Welcome back, ePoolSupply supporters! In today's blog, I would like to go over and compare the different types of filters. The filters I will be going over are the sand, cartridge, and D.E. filters. Though chlorine and other sanitizers work to kill bacteria and other contaminants, the filter is what removes them from the water. Without it, your pool water would grow cloudy and filled with debris. You want a filter that will trap contaminants, be easy to clean and maintain, and last more than just a few seasons. To learn the difference between each one, keep on reading!
The most traditional type of filter is the sand filter. Your pool pump sucks water in from the skimmers, then pushes it through a large filtration tank full of sand. Capable of filtering 20–40 micron-sized particles, sand filters are excellent at trapping larger debris, but are less effective at filtering smaller particles. Sand filters are low maintenance and also relatively inexpensive compared to other types of filters. A pressure gauge on the side of the filter will alert you to increasing internal pressure which is a sign it’s time to backwash the filter. In this easy cleaning method, the filter reverses the water flow, flushing all the debris to waste. After backwashing your pool, you might find yourself rebalancing and refilling your pool. As a result, you spend more money on chemicals and water. Not to mention, you also have to figure out where you are backwashing the water.
- Easier maintenance
- Least expensive purchase cost
- Straightforward operation
- Sand last 5-7 years before needing to be changed
- Can filter large volumes of water quickly
- Can only filter 20 microns, which is the least effective
- Requires backwashing to clean the filter and will waste water and off balance your pool water
- Need to determine where your backwash water will go
- Building pressure decreases filter efficiency
- Higher spending costs on chemicals and water
Cartridge filters use a pleated filter cartridge inside the tank to trap debris and particles. As water flows through the cartridge, the pleats trap dirt and debris, before sending clean water back to the pool. The larger the surface area, the more dirt particles you can filter out. Cartridge filters can capture debris as small as 10-15 microns. In terms of efficiency, cartridge filters fall in the middle. When the cartridges are dirty or the pressure in your filter rises, it is time to clean them. Cleaning a cartridge filter involves removing the cartridges and gently hosing off the debris, whenever the pressure gauge reads 8–10 psi higher than normal. However, each time you clean a filter cartridge, you reduce its filtering ability. The more frequently a cartridge is cleaned, the sooner you will need to replace it. Depending on the water chemistry, most pool owners clean their cartridges every six months.
- Low maintenance
- Easy to clean
- Most energy efficient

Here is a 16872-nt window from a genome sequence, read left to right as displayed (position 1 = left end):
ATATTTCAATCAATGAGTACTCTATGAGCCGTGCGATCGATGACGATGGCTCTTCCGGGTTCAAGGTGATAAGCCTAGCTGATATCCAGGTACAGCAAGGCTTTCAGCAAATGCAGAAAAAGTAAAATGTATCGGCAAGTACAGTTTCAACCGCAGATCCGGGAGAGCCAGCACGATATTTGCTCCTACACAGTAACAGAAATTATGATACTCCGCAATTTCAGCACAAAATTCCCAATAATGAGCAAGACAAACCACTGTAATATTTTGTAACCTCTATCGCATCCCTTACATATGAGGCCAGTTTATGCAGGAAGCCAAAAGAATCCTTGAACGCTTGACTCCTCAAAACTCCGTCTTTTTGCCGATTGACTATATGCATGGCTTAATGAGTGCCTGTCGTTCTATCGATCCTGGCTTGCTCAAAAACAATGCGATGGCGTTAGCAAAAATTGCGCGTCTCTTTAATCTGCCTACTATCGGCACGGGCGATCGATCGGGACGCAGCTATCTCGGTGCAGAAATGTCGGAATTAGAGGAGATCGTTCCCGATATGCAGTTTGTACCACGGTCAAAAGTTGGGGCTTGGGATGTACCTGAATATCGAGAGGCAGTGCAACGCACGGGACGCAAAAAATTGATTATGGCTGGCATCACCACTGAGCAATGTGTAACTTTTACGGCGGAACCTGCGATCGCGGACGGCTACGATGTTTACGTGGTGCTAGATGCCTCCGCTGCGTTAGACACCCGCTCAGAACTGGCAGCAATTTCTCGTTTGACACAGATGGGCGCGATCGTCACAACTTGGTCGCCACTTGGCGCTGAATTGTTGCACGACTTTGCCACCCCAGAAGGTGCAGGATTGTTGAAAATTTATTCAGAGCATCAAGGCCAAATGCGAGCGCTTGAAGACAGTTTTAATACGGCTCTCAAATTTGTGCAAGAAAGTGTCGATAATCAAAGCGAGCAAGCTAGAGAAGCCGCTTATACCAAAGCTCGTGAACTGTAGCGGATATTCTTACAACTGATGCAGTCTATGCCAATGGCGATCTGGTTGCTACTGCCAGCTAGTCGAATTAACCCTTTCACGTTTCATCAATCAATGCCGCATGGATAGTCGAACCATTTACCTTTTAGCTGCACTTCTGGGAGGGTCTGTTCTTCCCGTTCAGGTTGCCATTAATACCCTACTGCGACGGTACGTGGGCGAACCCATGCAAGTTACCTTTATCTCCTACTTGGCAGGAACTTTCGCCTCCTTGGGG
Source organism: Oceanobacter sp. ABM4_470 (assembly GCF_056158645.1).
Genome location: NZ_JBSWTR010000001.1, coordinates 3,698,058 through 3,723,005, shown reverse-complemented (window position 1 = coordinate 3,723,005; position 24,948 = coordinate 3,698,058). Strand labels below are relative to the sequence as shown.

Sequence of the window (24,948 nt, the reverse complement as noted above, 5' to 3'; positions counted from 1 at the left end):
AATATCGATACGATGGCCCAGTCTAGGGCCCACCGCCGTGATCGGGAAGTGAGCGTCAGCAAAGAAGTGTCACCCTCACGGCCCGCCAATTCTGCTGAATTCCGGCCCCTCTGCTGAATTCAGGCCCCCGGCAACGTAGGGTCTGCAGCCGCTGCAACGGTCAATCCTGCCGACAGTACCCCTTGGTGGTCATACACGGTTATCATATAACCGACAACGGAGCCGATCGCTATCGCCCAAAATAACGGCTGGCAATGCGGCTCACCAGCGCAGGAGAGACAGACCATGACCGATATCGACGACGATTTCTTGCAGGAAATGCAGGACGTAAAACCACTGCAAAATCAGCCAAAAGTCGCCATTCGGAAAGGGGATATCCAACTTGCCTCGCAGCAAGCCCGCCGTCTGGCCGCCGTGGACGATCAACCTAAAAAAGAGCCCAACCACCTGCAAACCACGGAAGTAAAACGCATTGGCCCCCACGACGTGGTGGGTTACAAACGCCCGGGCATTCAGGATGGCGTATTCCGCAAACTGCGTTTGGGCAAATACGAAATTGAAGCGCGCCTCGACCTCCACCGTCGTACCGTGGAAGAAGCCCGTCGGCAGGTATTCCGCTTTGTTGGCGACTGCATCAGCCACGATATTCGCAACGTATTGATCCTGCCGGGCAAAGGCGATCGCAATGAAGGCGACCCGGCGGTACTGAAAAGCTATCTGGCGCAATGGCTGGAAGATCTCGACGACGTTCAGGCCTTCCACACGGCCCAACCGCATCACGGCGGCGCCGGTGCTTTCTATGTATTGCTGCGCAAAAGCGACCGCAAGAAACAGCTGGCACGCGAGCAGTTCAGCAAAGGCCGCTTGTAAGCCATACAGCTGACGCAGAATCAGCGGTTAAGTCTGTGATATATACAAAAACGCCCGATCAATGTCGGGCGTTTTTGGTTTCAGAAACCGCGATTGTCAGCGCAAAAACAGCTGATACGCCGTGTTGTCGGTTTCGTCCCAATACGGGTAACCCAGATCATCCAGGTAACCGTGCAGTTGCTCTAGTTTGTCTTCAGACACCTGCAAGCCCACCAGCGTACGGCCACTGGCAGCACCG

- Filters contaminants as small as 10 microns
- Performs well at low speeds, such as with variable-speed pumps
- The easiest type of filter to install
- Can be less effective at filtering large volumes of water quickly
- Works best with slow flow rates
- Heavy algal build-up can potentially clog the cartridge. You will need to rinse the cartridge more frequently.
Diatomaceous Earth filters, better known as D.E. filters, use diatomaceous earth-covered grids to trap pool water contaminants. D.E. filters are the most precise type of filter, trapping particles as small as 1–3 microns in size. They are also incredibly efficient and can filter large amounts of water in one cycle. However, like sand filters, you clean D.E. filters by backwashing. Like most filters, you can monitor your pressure gauge to determine when your filter needs backwashing. After backwashing, you need to add more D.E. powder into your pool’s skimmer to refill the filter tank, which can become costly if you backwash the filter frequently. This is one of the reasons why D.E. filters require the most maintenance.
- Best filtration ability
- Can filter large volumes of water quickly
- Easy to replace D.E. powder
- Can go a few months without backwashing
- Grids can last several years if properly cared for
- Highest cost filter
- Hard to find for above-ground pools
- D.E. powder can be harmful if inhaled
- Disassembling the filter grids can be time-consuming
- D.E. powder needs to be replenished after every backwashing
In conclusion, choosing a pool filter is an important decision for your pool. However, at the end of the day, you need to pick a filter that caters to your pool and personal needs. Before choosing your new pool filter, consider factors such as initial costs, maintenance routines, maintenance costs, costs associated with repairs, and ease of operation. No matter what pool filter you choose, remember that keeping your water chemistry balanced gets you more than halfway to a clean pool. Stay on top of cleaning and maintenance, and your filter can last you for many years to come. If you have any questions about these filters, please feel free to reach out to us and we will help you to the best of our ability!
Check out our YouTube videos we have created for these filters!